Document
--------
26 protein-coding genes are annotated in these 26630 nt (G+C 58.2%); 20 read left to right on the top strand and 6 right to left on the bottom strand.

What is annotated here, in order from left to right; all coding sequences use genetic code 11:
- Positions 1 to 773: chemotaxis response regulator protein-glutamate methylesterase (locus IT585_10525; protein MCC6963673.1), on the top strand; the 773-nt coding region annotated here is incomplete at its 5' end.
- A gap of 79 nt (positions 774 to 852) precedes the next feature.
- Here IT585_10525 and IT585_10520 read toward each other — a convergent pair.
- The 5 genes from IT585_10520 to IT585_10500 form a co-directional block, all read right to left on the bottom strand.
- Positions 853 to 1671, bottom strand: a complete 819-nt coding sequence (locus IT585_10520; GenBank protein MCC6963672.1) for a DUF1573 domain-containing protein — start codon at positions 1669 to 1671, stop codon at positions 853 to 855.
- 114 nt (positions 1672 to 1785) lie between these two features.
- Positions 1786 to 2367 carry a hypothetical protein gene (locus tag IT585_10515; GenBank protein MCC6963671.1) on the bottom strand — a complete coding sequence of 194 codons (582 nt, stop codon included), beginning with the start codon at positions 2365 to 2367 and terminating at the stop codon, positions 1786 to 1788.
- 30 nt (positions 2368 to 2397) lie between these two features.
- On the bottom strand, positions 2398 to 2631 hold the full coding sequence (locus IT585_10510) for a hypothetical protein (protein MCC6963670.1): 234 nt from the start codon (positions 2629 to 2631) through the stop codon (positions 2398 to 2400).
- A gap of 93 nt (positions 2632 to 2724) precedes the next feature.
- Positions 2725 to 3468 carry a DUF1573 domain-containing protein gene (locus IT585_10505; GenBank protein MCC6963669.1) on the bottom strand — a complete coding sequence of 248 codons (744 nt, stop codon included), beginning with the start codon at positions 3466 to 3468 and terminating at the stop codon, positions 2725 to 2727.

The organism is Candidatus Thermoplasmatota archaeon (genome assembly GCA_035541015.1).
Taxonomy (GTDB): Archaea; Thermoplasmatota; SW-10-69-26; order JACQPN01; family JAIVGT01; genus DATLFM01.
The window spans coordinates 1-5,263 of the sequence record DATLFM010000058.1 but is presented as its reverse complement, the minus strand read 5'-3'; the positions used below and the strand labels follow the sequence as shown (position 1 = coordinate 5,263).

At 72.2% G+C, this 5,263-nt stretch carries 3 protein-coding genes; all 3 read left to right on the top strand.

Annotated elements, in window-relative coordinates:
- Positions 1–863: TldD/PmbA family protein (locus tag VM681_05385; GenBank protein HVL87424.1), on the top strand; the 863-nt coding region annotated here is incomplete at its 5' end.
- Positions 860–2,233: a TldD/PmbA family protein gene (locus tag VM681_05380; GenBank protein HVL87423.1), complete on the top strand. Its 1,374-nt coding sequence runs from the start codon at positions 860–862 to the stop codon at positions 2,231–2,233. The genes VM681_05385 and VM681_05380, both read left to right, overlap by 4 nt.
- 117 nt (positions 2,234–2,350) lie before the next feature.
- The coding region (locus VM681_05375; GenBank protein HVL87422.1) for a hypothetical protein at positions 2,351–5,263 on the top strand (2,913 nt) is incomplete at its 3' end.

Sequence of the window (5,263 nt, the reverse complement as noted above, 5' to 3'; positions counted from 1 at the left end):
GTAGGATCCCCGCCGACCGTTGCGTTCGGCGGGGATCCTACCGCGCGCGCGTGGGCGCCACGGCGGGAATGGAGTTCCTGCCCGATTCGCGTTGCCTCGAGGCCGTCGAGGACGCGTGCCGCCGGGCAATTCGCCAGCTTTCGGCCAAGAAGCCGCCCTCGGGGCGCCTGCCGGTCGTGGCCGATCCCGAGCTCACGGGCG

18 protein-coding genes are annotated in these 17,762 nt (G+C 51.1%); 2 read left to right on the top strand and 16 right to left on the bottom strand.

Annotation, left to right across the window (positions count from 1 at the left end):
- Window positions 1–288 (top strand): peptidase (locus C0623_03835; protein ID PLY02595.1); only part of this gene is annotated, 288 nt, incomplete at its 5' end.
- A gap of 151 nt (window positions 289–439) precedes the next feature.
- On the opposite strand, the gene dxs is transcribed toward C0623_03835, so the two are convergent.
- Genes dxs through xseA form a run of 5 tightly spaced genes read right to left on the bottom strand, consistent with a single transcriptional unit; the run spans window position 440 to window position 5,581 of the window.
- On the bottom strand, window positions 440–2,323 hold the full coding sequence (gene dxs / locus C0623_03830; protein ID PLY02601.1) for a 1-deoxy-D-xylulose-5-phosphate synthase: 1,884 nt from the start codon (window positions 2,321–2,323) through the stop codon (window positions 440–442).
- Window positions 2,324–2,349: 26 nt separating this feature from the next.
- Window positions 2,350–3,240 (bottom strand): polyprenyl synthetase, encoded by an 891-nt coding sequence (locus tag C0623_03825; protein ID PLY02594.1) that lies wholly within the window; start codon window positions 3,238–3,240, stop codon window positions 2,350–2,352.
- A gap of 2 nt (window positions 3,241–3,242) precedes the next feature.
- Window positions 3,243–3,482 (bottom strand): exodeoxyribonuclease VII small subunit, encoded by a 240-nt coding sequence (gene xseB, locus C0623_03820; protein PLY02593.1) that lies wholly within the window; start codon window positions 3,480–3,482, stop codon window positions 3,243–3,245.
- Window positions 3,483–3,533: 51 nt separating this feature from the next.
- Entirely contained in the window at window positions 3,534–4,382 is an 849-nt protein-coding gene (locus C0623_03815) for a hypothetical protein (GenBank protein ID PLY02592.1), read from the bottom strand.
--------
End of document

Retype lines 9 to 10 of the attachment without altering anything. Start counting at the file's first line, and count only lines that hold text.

- Positions 1786 to 2367 carry a hypothetical protein gene (locus tag IT585_10515; GenBank protein MCC6963671.1) on the bottom strand — a complete coding sequence of 194 codons (582 nt, stop codon included), beginning with the start codon at positions 2365 to 2367 and terminating at the stop codon, positions 1786 to 1788.
- 30 nt (positions 2368 to 2397) lie between these two features.